Badge earned: Support fairness and justice

#6 The foundations of humane technology: Supporting fairness and justice

I’m taking at my pace the free online course “Foundations of humane technology” by the Center for Humane Technology (whom I had heard of after watching the excellent documentary “The Social Dilemma”.) These are my notes.

  1. Module 1 – setting the stage
  2. Module 2 – respecting human nature
  3. Module 3 – minimizing harmful consequences
  4. Module 4 – centering values
  5. Module 5 – creating shared understanding
  6. Module 6 – supporting fairness & justice
  7. Module 7 – helping people thrive
  8. Module 8 – ready to act

Justice is the degree to which citizens can practically experience democratic values such as freedom of speech, due process, voting. A “capability approach”, as described by Professors Martha Nussbaum and Amartya Sen, is enabling the realization or fulfillment of these values. For example, it is physically and socially safe to exercise free speech. Or voting stations are accessible and easy to get to.

Humane Technologist checklist

Accept uncertainty

  • Any complex system/tool comes with consequences that are hard to predict, and sometimes hard to understand.
  • Acknowledge your limitations with humility.

Anticipate unexpected outcomes

  • Acknowledge that harms are complex, shifting, difficult to predict.
  • Strive to find and address externalities that deepen inequalities.

Form accountable relationships with users

  • Communicate in good faith.
  • Seek knowledge in particular about and from groups affected by the technology.
  • Create space for listening and mutual understanding.
  • Understand how your technology is used.
  • Mind that come communities have a greater vulnerability to harm.
  • Include the most impacted groups in the design process.

I was very pleased to discover in the list of takeaways and resources that Center for Humane Technology recommend W3C’s free ​​Digital Accessibility Foundations course as a way to create more inclusive digital products and services.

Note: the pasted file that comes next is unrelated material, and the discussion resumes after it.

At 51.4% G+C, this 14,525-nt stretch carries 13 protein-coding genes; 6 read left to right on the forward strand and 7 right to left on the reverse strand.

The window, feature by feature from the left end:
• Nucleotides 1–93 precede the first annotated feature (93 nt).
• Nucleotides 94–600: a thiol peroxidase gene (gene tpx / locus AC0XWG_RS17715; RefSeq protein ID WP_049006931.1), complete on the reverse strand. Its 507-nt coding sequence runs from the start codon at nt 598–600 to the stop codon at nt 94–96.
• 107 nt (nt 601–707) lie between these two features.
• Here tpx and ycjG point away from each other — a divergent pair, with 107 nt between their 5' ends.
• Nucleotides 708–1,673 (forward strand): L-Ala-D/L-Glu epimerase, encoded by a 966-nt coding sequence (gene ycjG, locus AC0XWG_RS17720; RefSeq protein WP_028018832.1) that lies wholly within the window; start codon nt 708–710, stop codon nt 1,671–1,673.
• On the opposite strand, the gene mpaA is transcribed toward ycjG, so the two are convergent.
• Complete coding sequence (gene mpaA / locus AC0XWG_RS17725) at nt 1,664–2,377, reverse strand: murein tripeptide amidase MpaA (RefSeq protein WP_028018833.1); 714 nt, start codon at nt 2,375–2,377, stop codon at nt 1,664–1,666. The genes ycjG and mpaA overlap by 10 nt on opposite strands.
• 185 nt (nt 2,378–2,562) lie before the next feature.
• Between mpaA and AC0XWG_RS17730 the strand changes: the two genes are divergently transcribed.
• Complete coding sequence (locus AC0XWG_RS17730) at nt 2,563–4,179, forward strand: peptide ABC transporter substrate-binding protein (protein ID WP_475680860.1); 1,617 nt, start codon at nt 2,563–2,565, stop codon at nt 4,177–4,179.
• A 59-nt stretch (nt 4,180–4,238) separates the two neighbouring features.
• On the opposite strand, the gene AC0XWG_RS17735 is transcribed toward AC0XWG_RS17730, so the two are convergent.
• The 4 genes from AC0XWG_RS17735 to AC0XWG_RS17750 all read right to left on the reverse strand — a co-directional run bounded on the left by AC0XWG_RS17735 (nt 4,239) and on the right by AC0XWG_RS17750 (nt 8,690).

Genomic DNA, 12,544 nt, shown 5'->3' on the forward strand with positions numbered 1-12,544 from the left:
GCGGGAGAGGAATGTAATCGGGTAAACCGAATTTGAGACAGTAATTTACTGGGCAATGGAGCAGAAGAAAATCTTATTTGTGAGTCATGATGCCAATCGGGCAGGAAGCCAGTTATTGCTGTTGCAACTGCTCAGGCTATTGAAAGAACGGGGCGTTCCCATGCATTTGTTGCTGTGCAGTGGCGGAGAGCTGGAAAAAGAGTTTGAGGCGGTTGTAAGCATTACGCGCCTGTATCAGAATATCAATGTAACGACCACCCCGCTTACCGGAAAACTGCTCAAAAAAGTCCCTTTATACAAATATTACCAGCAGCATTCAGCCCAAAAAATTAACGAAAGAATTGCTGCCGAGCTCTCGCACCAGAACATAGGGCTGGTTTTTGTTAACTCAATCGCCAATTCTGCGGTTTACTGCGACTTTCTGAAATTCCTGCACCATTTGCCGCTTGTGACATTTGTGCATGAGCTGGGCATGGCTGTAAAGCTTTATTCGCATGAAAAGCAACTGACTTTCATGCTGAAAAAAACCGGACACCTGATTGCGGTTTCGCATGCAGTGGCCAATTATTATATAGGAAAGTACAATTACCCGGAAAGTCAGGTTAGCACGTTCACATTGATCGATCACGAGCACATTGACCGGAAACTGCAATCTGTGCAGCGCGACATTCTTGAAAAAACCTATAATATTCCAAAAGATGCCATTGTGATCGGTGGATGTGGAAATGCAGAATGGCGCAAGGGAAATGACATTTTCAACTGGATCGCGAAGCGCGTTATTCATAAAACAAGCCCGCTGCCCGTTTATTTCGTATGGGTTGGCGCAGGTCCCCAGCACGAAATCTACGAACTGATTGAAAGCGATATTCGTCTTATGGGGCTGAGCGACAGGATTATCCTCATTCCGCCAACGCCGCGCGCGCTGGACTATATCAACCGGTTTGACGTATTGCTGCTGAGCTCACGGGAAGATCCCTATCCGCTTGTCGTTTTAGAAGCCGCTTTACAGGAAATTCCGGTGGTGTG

🤔 Personal reflection: Core societal capabilities

What is your vision of a just democracy in the digital age? How have you seen technology enhance and degrade the capabilities of yourself and others?

Just democracy in an era where technology brings together people but also divides them, is one which prioritises common interests over individuals’ and actually allows people to exercise their rights, to make a difference. Ideally, the digital age is harnessed to solve hard problems effectively. I’m seeing at the same time a plethora of ways to express ourselves, but scarcity of actual means to make a difference or not at a pace that is encouraging.

🤔 Personal reflection: Relationships with those impacted

Consider a product you’ve worked on. Ask yourself about the relationships you have with those affected by this technology. (If you don’t work on products, try to put yourself in the shoes of the builders/operators of a technology you regularly use.) Do we hear and respond to those who are directly impacted by our product?

Yes, although it may take several user reports to illustrate a given impact. Sometimes addressing issues can be tabled until other priorities are crossed off, unless the issues warrant being put top of the priority list.

Do those impacted by our product have a way to communicate their experience to decision-makers in our organization?

Yes, our process is pretty open and ways to give feedback prominently displayed.

Are there voices that should be better represented in our design process? Are we uniquely positioned to build trust with groups of people whose perspectives are missing?

Yes. Once input is welcome or sought, and conversation is established, it is up to the stakeholders to inspire or grant trust. Good faith and reasonable due process are key ingredients that enable issues to be triaged or resolutions to be understood.

Badge earned: Support fairness and justice

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